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Job losses minimised in 2009, thanks to govt action (Asiaone 4 Jan)

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Job losses minimised in 2009, thanks to govt action

But with Jobs Credit scheme expiring in June, will bosses let go of redundant staff? -BT

Mon, Jan 04, 2010
The Business Times

By Chuang Peck Ming

THE list of casualties wasn’t as long as you might have expected from the worst global downturn since the 1929 Great Depression. By the time 2009 ended, about 20,000 workers had been laid off here, according to the National Trades Union Congress (NTUC).

And that’s less than the numbers in the previous two crashes – 29,080 during the 1998 Asian financial crisis and 25,840 during the 2001 Sars outbreak.

The jobless rate climbed to 3.4 per cent in September 2009 – still ‘full employment’ by most standards, and only half the 6.2 per cent peak in September 2003.

Prime Minister Lee Hsien Loong summed it up best. ‘The year 2009 has turned out better than feared,’ he told Bloomberg News.

Mr Lee was referring to the global economy – but you can say the same thing about the job market in Singapore.

While the world economy in 2009 sank to the depths reached in 1929, it didn’t stay down for long.

Recovery this time around was quick – thanks to governments worldwide acting as one to pump out massive sums of money to prop up tottering financial systems.

The worst was over by June 2009 – barely nine months after Lehman Brothers’ crash that sent the global economy over the edge.

The Singapore economy turned around in the second quarter, posting its first growth after four straight quarters of decline.

The recovery in employment, as usual, lagged economic recovery in general. But signs of a pick-up in hiring started to surface in June.

Recruitment firm Hudson and the Singapore National Employers’ Federation reported in the same month that employers planned to boost headcount.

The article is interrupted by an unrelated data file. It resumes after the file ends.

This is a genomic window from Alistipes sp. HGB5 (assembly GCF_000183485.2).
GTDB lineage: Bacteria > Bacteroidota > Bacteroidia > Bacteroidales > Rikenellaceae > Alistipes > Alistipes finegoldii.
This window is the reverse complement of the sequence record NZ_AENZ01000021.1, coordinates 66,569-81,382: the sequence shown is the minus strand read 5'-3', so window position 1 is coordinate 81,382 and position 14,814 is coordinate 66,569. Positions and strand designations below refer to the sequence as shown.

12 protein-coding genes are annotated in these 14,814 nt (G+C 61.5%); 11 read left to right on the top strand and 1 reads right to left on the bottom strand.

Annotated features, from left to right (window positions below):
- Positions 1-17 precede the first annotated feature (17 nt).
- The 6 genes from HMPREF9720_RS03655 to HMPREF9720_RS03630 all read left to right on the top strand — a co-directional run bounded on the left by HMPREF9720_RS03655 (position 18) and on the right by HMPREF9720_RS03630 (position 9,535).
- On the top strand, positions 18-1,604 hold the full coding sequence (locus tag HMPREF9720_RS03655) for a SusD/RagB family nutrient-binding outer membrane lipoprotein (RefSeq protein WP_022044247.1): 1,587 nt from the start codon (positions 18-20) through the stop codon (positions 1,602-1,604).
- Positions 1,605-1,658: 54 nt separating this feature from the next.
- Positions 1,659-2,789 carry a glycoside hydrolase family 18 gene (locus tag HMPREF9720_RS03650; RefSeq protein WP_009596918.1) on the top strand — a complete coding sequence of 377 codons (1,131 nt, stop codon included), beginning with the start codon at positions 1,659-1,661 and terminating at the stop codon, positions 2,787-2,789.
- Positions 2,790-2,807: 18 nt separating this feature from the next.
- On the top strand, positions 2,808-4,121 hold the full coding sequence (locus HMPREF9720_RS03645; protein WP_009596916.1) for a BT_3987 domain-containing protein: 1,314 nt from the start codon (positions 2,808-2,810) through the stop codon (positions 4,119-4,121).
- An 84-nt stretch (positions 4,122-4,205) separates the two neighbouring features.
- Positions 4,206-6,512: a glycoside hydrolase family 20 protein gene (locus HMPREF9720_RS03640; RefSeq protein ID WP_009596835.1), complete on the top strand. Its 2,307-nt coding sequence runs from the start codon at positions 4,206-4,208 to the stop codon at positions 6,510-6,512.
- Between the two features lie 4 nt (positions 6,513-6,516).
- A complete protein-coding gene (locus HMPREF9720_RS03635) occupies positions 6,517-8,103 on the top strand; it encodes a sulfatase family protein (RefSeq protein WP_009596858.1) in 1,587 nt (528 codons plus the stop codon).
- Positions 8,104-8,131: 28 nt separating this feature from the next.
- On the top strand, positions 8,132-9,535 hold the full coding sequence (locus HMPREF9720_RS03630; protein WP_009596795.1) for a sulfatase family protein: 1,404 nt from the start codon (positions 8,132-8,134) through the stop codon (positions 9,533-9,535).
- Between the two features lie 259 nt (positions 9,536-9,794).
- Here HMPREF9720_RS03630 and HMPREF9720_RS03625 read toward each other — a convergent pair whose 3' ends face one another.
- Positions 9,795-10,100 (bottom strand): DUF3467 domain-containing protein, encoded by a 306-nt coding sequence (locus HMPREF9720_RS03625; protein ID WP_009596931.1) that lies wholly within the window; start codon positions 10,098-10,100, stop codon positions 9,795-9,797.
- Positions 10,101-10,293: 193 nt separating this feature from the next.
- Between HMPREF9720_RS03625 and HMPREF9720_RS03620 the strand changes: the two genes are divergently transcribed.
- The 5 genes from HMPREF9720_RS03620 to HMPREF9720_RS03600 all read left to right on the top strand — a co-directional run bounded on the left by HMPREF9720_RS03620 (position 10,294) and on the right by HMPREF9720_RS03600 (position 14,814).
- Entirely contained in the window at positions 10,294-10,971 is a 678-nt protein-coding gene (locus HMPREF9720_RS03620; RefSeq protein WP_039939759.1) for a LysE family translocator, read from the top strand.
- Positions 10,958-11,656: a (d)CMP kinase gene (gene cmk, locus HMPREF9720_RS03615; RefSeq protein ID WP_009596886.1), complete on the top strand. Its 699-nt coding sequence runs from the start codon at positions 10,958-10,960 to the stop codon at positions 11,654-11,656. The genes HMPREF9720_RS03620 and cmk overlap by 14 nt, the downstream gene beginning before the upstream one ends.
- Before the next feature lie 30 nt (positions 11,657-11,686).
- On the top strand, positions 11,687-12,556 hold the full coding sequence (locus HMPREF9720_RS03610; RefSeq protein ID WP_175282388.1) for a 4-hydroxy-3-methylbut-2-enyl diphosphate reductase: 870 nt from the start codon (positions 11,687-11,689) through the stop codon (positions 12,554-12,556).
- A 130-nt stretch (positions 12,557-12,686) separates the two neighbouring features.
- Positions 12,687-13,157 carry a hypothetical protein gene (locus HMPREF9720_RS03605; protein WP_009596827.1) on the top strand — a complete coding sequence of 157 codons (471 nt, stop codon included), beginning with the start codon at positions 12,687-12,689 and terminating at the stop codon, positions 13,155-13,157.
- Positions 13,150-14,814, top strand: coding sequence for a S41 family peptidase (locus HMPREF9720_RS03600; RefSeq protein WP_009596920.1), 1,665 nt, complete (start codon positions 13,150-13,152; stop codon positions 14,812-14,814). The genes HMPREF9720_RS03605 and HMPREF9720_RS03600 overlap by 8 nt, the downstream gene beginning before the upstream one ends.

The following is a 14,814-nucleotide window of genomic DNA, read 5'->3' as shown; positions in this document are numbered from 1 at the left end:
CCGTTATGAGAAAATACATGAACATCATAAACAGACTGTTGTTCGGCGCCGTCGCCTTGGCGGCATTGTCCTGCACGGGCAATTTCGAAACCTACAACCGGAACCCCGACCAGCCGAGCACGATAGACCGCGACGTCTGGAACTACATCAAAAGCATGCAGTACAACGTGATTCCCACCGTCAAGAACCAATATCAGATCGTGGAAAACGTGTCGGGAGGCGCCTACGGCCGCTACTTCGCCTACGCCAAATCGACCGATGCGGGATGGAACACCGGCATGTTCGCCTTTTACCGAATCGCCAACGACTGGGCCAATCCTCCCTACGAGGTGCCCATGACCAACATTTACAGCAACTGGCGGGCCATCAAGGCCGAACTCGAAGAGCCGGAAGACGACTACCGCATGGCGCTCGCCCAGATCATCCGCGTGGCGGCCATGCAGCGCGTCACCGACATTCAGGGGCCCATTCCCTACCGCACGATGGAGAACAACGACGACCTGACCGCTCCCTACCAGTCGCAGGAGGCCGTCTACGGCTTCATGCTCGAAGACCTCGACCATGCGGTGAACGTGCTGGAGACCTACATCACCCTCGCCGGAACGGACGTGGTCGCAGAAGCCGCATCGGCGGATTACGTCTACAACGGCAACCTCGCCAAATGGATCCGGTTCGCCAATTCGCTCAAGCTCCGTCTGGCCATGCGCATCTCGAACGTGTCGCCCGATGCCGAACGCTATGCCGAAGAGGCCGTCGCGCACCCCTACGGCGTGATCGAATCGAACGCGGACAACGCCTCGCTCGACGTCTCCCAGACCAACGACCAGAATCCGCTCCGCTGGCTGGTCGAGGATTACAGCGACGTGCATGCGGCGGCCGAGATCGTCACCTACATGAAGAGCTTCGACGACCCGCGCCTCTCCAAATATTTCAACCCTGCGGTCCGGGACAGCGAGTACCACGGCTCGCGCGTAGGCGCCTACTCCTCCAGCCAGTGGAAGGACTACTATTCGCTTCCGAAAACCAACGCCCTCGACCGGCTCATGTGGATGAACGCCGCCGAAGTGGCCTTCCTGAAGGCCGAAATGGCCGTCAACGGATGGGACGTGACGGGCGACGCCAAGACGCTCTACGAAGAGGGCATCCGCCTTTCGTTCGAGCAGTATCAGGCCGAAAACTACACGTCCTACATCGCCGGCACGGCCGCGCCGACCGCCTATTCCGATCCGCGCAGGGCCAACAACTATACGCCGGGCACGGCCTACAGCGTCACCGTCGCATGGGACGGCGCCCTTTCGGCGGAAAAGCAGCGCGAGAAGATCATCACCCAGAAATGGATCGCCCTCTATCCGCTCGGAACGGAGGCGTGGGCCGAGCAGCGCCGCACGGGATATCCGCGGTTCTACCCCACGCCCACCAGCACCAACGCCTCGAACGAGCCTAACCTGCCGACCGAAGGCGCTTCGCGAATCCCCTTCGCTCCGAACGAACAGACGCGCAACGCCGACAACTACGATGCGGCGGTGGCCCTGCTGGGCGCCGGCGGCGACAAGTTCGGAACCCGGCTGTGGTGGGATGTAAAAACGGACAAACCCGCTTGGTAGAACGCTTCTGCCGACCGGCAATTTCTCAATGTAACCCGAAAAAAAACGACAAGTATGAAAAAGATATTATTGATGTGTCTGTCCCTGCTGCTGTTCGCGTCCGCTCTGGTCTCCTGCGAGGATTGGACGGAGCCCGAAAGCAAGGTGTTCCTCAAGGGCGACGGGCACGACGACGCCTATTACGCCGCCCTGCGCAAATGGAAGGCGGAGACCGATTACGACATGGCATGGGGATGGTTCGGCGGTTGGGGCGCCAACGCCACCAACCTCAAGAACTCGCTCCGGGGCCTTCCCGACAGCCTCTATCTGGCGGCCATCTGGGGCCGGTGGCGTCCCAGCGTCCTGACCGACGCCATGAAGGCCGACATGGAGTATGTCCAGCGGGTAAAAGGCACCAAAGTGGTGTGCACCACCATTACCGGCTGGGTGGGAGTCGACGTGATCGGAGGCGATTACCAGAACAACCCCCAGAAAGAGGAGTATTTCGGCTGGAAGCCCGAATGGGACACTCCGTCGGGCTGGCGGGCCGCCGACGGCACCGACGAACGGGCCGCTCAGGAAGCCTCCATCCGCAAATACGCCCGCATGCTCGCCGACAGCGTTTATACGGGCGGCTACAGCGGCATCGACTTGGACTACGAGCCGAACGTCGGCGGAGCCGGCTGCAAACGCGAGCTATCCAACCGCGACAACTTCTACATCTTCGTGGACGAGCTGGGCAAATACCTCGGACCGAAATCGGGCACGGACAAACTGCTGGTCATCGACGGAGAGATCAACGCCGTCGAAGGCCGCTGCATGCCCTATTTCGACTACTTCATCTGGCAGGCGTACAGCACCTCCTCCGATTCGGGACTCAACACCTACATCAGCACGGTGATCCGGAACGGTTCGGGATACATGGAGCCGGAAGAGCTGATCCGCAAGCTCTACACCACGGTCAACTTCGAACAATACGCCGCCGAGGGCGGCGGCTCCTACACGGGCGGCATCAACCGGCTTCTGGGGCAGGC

Figures from the Ministry of Manpower show that in the July-September quarter, more than enough jobs were created to wipe out the job losses of the first two quarters.

It was a far cry from just six months earlier, when ministers, union chiefs and economists were warning of massive job losses ahead.

Manpower Minister Gan Kim Yong spoke of lay-offs and redundancies shooting up to the record levels of the previous two downturns – but that did not happen. And workers, who were primed to expect the worst, should be relieved.

Now, with things looking up, they are dancing to a more upbeat tune – and even looking at higher pay and bonuses in an anticipated state of high employment.

The changed mood is reflected in the labour movement, which recently declared victory in staving off record lay-offs and unemployment.

From saving jobs last year, NTUC is shifting gear this year to shoot for ‘full’ employment – and bring the jobless rate down to below 3 per cent.

There is plenty of cause for celebration for the labour movement, which has played a key role in cutting business costs and saving jobs. But it would be wise for NTUC leaders to temper expectations, lest workers feel let down at the end of the day.

While 2009 did not turn out to be as bad as feared, 2010 may not pan out as good as expected.

The economy did not collapse in 2009 – and job losses were minimised – mainly because of government action at home and abroad.

Many countries acted quickly and in concert, rolling out massive stimulus packages to revive the global economy, which softened the blow for small and open economies such as Singapore.

For its part, the Singapore government unveiled an unprecedented $20.5 billion package, with $4.5 billion devoted to a Jobs Credit scheme.

Jobs Credit helped employers keep excess workers. But with the scheme now downsized and due to expire in June, will bosses let go of redundant staff?

Jobs Credit was supposed to buy time – until the economy recovered. It has done that. But growth in 2010 is likely to be a modest 3-5 per cent – not enough to generate the record number of jobs seen before the latest recession.

Slowing the inflow of foreign workers, as the government has hinted it will do, may offer locals more jobs as the economy gets back on its feet. But many employers have held on to excess workers in the past year. And they may tap on these workers rather than hire new ones.

NTUC points out that the Singapore economy has become better at saving jobs in a downturn, thanks to a more flexible wage system.

But a flexi-wage model is good at just that – saving jobs. It is not meant to create them.

Job creation depends more on a thriving world economy. And unfortunately, the global economic outlook – despite recovery – is not all that rosy for 2010.

This article was first published in The Business Times.

 

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2 Responses to “Job losses minimised in 2009, thanks to govt action (Asiaone 4 Jan)”

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